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Throughout my SEO career I have used many crawlers to audit website. Each crawler has its pros and cons, but what in my opinion makes a good crawler is the way you can “hack it” to fit your needs.
I have used OnCrawl for a while now and I always try to push the app’s boundaries for my analysis. I don’t believe we can build a “one size fits all” tool. There will always be that ONE thing missing. However, with a good SaaS crawler you can use technology to twist it for your own needs.
I have been playing with the OnCrawl API lately in order to pull data out of the app. This has helped me go further than what is currently available in our existing dashboards. I spoke with our users to understand what is underused and what is missing in the app.
Today’s article is going to focus on quick filters, a feature which has a lot of potential for creative people. Mixing this with the API will help you achieve a lot of new things!!
Let’s start with a quick introduction to quick filters and our data explorer.
The data explorer is where you can query all the data available in the app whether it is crawl data, log data or combined data (crawl x analytics, crawl x log data etc..).
It works a simple way:
You can apply filters on the data using our OnCrawl Query Language, which allows you xto drill down to what you need.
You can add extra columns to show the information you want in a single table.
Pretty easy right?
Rebecca wrote a full tutorial on how to use our data explorer.
The next step is to use quick filters.
Once you started playing around with OQL you can create your own quick filter, which allows to save the OQL you applied on your dataset so that you can use it again later.
All the data in the charts available in the app are based on this OQL. You can click on any metric to go to the data explorer, where the OQL is already populated for you.
Time for some creative thinking. We are going to use these quick filters as our own KPI:
In the app you can find the following:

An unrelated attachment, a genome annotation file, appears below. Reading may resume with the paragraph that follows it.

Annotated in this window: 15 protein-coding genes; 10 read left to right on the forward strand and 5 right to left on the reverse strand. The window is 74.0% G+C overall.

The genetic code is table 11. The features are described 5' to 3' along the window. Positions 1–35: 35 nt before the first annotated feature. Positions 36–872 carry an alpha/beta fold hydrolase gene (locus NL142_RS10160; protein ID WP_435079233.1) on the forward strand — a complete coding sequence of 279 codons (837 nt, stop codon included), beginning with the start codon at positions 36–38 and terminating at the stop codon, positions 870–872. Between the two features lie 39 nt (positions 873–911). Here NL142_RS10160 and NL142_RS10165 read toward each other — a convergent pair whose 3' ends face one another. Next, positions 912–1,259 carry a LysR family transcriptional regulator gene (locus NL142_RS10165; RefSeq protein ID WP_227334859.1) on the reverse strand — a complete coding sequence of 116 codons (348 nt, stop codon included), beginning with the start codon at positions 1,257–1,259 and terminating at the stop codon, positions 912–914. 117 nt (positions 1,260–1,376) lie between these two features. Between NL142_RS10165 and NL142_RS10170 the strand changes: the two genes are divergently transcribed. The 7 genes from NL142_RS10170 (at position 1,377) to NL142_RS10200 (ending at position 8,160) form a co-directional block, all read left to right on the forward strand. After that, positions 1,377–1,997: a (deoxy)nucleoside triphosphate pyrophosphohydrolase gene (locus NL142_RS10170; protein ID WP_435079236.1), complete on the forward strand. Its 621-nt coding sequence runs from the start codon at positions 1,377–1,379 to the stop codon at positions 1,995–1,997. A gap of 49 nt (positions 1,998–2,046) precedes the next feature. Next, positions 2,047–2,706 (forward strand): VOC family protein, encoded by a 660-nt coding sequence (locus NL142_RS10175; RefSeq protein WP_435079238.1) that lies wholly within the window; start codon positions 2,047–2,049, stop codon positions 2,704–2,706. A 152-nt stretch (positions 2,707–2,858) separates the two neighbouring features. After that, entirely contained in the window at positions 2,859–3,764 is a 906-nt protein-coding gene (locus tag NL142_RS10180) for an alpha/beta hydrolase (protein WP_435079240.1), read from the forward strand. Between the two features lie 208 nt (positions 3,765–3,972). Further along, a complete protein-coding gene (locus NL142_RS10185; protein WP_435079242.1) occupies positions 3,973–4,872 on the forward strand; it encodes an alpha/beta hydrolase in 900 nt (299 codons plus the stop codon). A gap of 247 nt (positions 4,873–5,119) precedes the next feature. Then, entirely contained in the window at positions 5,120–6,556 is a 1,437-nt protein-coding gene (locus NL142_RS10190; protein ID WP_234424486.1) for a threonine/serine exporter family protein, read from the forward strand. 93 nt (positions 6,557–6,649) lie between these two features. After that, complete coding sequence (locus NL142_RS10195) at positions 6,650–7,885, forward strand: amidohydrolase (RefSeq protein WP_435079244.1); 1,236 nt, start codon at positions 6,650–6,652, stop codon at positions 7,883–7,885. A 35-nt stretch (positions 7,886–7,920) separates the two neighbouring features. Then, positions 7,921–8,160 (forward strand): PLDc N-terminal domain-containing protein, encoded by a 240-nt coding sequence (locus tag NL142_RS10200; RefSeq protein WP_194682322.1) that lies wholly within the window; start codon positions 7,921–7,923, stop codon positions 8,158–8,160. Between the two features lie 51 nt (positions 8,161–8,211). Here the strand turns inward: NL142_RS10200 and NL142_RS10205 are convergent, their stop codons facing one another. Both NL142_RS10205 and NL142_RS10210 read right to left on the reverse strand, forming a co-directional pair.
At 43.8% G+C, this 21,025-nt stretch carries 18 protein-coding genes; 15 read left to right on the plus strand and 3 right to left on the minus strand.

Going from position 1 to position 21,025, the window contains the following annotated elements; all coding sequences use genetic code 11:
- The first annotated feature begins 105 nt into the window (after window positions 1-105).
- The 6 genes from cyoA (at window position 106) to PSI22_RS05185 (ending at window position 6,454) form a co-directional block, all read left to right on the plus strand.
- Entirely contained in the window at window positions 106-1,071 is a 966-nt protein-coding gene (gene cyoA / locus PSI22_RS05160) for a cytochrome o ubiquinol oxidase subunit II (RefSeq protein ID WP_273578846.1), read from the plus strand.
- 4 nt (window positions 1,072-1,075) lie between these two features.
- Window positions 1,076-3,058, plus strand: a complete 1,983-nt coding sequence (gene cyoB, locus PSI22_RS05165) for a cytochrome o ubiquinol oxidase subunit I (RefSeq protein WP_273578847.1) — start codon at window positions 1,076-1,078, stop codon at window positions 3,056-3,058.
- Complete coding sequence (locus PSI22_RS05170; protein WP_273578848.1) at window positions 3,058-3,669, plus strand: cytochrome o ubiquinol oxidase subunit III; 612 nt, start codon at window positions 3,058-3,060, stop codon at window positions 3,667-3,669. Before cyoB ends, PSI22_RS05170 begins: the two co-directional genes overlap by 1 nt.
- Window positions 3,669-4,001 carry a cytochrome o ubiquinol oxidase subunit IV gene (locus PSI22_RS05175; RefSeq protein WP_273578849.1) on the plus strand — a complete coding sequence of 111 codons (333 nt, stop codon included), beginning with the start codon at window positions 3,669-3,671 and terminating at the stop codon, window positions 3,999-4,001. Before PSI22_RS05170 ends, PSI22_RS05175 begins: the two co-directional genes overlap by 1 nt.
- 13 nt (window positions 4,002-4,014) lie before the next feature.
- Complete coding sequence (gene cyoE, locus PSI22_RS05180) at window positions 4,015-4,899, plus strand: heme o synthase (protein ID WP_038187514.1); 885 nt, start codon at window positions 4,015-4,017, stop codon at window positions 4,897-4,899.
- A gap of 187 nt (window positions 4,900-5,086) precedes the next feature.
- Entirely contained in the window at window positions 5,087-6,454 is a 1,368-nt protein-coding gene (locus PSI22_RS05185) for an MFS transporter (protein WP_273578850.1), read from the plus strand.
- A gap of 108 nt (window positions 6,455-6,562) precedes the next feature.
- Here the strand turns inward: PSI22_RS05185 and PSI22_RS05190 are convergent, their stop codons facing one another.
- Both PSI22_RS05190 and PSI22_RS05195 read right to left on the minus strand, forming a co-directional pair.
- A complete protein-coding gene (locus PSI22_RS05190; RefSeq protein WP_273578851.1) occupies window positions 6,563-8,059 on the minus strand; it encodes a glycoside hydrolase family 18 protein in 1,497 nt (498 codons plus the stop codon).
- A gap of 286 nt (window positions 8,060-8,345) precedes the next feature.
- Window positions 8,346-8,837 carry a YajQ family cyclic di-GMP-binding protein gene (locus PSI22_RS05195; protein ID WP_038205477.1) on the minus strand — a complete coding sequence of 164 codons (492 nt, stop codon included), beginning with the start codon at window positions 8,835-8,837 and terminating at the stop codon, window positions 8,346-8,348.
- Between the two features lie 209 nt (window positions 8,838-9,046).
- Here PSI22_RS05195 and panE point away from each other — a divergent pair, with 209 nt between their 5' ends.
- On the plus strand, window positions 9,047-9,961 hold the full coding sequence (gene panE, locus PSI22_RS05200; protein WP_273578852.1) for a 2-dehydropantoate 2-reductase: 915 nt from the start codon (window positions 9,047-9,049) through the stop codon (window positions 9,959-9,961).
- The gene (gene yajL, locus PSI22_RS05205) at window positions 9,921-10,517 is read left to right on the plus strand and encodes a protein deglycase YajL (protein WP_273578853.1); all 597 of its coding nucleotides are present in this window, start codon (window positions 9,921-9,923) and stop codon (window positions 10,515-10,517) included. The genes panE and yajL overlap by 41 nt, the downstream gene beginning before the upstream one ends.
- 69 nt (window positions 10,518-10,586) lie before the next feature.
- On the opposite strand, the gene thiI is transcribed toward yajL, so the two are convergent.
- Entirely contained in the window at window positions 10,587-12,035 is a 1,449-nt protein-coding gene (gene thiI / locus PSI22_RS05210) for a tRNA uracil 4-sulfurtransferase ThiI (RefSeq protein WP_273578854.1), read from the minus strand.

Now let’s say I want all my H1 which are a single word I could use the following OQL.
The field looks empty, but it’s actually a whitespace, see the following screenshot where it is highlighted.
Now let’s say you want to look at pages with near duplicate content issues which are crawled by Google.
How about looking at all the pages identified, but not crawled (many reasons can explain why a page was not crawled)?
Or you can also use this:
You can go even further with scraped data including:
And even use data ingestion in order to pull pages with:
You can also save metrics available in OnCrawl as your own quick filters.
Some may have realised by now that some of these quick filters are also used as page groups for segmentation. It up to you how you want to visualise and use the data.
You now have a list of handy quick filters, so what’s next?
We are now going to use OnCrawl’s API to pull all of our data! This will allow us to create a table with each quick filter and the number of URLs per filter for each live crawl!
Head to this Jupyter Notebook in order to see the code to pull all this data and send it to a Google Sheet.
To run the Notebook on your own, you will need to provide:
We will then automatically pull all your live crawls and own custom filters. For each crawl, we will count the number of URLs matching each filter.
Now that you have all this data into Google Sheet what can you do?
In a future article, I will share a template you can use directly in Google Spreadsheet. Keep an eye out for it!